Burning in Water, Drowning in Flame      Akra-Kampoj      Mostly Stick      Haydn      Ostryepolya      everything is in the instructions      Kintsugi      Frail Lumber      Moersbow/OZZO      Minaret Minuets      Afiadacampos      what we talk      Samuel      Music for the radio program This American Life      Drawings      Scharfefelder      Bitter Love Songs      Beckett      We Were The Phliks      Song Songs Song      christangelfox      Plunderplunderphonics      From the Diary of Dog Drexel      96 Gestures      this that      Mamet      Dénouement      Hornets Collage      Five Frozen Eggs      48 Motives      Sonotropism      Disaster at Sea      Fugu      Running with Scissors



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J’aime ce duo pour ses   éclats et son franc-jouer. J’aime ce duo parce que les harmoniques de l’un et de l’autre sont fielleuses à souhait. J’aime ce duo parce que leur liberté d’action est immense.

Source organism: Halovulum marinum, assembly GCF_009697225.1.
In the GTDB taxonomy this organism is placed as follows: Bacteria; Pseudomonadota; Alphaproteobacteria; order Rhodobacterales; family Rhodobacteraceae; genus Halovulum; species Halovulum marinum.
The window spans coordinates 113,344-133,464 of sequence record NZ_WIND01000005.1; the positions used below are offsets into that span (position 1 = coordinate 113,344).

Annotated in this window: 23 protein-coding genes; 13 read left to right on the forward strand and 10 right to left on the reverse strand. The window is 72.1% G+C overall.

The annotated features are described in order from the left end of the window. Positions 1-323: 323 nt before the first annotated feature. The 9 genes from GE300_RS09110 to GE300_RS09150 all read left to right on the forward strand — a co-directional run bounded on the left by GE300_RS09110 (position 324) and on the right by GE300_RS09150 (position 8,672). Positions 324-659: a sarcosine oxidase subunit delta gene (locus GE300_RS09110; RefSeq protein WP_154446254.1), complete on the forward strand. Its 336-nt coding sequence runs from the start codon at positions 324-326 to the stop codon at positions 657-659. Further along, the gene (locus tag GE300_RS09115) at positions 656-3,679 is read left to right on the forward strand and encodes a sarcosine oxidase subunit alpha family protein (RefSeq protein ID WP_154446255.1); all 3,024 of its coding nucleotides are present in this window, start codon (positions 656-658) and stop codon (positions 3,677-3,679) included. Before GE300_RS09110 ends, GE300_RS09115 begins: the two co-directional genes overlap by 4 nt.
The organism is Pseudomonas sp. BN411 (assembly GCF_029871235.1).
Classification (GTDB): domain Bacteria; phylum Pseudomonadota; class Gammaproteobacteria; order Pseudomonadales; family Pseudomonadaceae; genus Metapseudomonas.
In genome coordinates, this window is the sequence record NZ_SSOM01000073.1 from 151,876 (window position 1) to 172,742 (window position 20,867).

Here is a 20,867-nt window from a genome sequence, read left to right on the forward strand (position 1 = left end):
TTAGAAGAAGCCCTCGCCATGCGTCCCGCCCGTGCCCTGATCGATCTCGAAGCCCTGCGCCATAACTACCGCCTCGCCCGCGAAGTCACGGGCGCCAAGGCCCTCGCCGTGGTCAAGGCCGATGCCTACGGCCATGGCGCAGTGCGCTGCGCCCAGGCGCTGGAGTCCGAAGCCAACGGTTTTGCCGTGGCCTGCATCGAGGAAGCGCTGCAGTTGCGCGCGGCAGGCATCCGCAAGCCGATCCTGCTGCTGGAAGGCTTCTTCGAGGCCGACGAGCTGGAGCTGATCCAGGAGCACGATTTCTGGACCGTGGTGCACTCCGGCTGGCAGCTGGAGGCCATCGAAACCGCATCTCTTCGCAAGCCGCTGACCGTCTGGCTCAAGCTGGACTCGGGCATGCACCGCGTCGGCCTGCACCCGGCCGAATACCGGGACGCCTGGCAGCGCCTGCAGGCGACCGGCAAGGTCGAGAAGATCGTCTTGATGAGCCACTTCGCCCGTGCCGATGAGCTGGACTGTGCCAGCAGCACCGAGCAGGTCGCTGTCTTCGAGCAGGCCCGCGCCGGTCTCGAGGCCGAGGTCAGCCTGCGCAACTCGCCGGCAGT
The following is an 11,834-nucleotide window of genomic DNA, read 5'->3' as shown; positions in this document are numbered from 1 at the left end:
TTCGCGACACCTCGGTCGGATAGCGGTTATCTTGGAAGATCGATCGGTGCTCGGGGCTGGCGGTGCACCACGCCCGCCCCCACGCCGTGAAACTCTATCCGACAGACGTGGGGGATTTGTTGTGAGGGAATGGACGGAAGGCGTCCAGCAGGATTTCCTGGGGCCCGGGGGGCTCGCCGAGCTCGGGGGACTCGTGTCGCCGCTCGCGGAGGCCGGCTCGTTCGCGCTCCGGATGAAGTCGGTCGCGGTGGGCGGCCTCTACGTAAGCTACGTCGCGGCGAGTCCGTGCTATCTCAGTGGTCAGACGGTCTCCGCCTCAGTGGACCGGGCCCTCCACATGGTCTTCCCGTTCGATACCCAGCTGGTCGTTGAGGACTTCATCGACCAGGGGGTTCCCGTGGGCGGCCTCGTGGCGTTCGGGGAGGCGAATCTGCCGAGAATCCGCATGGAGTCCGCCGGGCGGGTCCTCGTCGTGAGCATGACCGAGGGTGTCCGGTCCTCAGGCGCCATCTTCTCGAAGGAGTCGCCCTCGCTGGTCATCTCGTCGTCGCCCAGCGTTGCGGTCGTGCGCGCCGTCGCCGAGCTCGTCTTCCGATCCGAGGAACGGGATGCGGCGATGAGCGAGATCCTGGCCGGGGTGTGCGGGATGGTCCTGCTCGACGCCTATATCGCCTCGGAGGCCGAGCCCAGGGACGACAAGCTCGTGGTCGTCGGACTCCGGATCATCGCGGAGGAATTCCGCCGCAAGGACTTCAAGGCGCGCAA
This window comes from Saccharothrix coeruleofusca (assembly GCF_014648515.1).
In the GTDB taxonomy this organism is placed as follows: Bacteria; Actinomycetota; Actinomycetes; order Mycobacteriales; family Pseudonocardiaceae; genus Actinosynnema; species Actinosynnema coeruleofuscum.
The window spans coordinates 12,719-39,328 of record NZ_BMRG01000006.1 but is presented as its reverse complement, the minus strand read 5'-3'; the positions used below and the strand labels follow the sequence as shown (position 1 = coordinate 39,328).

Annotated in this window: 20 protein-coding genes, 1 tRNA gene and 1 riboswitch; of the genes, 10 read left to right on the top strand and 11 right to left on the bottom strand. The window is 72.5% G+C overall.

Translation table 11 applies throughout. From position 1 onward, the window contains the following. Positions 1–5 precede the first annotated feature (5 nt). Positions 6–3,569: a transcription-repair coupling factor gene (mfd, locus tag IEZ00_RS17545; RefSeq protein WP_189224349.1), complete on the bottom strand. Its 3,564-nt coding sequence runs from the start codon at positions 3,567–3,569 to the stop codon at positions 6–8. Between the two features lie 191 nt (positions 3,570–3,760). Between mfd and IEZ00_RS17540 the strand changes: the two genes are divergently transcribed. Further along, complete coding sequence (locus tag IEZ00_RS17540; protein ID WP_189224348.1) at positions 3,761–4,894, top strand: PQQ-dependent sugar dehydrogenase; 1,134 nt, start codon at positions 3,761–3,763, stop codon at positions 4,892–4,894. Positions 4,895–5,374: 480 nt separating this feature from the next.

J’aime ce duo parce gu’ils ne débordent jamais pour rien. J’aime ce duo parce que leur musique a oublié d’être agréable. J’aime ce duo parce que le coupant entre dans leur royaume. J’aime ce duo parce qu’ils envoient valser la joliesse aux oubliettes. J’aime ce duo parce que l’un ne récupère ou ne copie jamais l’autre. J’aime ce duo parce que leurs thèmes sont sinueux, toujours à la limite de la sécheresse. J’aime ce duo parce qu’ils connaissent l’exacte définition de la saccade. J’aime ce duo parce que quand l’un grouille, l’autre bourdonne. J’aime ce duo parce qu’en soixante-dix minutes, je n’ai jamais connu une minute d’ennui.